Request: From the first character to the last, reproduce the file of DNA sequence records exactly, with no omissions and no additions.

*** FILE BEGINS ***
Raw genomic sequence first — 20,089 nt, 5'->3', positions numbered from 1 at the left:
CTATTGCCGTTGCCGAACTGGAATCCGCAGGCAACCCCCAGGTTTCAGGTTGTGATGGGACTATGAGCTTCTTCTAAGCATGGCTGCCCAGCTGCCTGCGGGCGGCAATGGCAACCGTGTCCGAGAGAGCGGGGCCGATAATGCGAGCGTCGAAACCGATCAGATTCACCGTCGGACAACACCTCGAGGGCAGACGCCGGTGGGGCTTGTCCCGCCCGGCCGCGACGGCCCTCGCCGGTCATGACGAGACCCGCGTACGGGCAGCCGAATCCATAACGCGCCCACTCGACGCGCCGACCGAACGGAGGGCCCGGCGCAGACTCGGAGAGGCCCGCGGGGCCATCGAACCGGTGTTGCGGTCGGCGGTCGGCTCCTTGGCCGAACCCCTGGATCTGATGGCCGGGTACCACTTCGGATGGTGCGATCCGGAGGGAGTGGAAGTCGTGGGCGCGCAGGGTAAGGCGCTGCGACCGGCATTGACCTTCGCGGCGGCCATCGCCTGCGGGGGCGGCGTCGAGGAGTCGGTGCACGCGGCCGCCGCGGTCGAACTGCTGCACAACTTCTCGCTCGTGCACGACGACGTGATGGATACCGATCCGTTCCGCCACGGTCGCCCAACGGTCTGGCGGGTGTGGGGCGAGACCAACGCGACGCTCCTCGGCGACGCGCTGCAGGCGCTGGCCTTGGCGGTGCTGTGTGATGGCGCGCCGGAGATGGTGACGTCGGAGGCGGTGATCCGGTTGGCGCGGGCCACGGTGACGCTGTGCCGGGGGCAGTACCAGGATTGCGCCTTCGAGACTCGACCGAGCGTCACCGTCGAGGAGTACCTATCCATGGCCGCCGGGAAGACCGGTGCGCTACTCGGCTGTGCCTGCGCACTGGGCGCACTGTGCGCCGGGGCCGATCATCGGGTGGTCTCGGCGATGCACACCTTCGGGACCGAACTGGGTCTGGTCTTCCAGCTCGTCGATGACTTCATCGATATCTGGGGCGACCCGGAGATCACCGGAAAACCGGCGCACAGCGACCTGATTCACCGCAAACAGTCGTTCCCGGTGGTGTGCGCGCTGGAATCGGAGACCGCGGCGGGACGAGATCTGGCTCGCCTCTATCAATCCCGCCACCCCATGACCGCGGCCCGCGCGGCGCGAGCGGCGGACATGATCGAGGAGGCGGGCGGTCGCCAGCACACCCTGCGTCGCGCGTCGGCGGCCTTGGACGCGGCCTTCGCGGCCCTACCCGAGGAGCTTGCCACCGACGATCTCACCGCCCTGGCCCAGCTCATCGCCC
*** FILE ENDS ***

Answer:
Raw genomic sequence first — 20,089 nt, 5'->3', positions numbered from 1 at the left:
CTATTGCCGTTGCCGAACTGGAATCCGCAGGCAACCCCCAGGTTTCAGGTTGTGATGGGACTATGAGCTTCTTCTAAGCATGGCTGCCCAGCTGCCTGCGGGCGGCAATGGCAACCGTGTCCGAGAGAGCGGGGCCGATAATGCGAGCGTCGAAACCGATCAGATTCACCGTCGGACAACACCTCGAGGGCAGACGCCGGTGGGGCTTGTCCCGCCCGGCCGCGACGGCCCTCGCCGGTCATGACGAGACCCGCGTACGGGCAGCCGAATCCATAACGCGCCCACTCGACGCGCCGACCGAACGGAGGGCCCGGCGCAGACTCGGAGAGGCCCGCGGGGCCATCGAACCGGTGTTGCGGTCGGCGGTCGGCTCCTTGGCCGAACCCCTGGATCTGATGGCCGGGTACCACTTCGGATGGTGCGATCCGGAGGGAGTGGAAGTCGTGGGCGCGCAGGGTAAGGCGCTGCGACCGGCATTGACCTTCGCGGCGGCCATCGCCTGCGGGGGCGGCGTCGAGGAGTCGGTGCACGCGGCCGCCGCGGTCGAACTGCTGCACAACTTCTCGCTCGTGCACGACGACGTGATGGATACCGATCCGTTCCGCCACGGTCGCCCAACGGTCTGGCGGGTGTGGGGCGAGACCAACGCGACGCTCCTCGGCGACGCGCTGCAGGCGCTGGCCTTGGCGGTGCTGTGTGATGGCGCGCCGGAGATGGTGACGTCGGAGGCGGTGATCCGGTTGGCGCGGGCCACGGTGACGCTGTGCCGGGGGCAGTACCAGGATTGCGCCTTCGAGACTCGACCGAGCGTCACCGTCGAGGAGTACCTATCCATGGCCGCCGGGAAGACCGGTGCGCTACTCGGCTGTGCCTGCGCACTGGGCGCACTGTGCGCCGGGGCCGATCATCGGGTGGTCTCGGCGATGCACACCTTCGGGACCGAACTGGGTCTGGTCTTCCAGCTCGTCGATGACTTCATCGATATCTGGGGCGACCCGGAGATCACCGGAAAACCGGCGCACAGCGACCTGATTCACCGCAAACAGTCGTTCCCGGTGGTGTGCGCGCTGGAATCGGAGACCGCGGCGGGACGAGATCTGGCTCGCCTCTATCAATCCCGCCACCCCATGACCGCGGCCCGCGCGGCGCGAGCGGCGGACATGATCGAGGAGGCGGGCGGTCGCCAGCACACCCTGCGTCGCGCGTCGGCGGCCTTGGACGCGGCCTTCGCGGCCCTACCCGAGGAGCTTGCCACCGACGATCTCACCGCCCTGGCCCAGCTCATCGCCC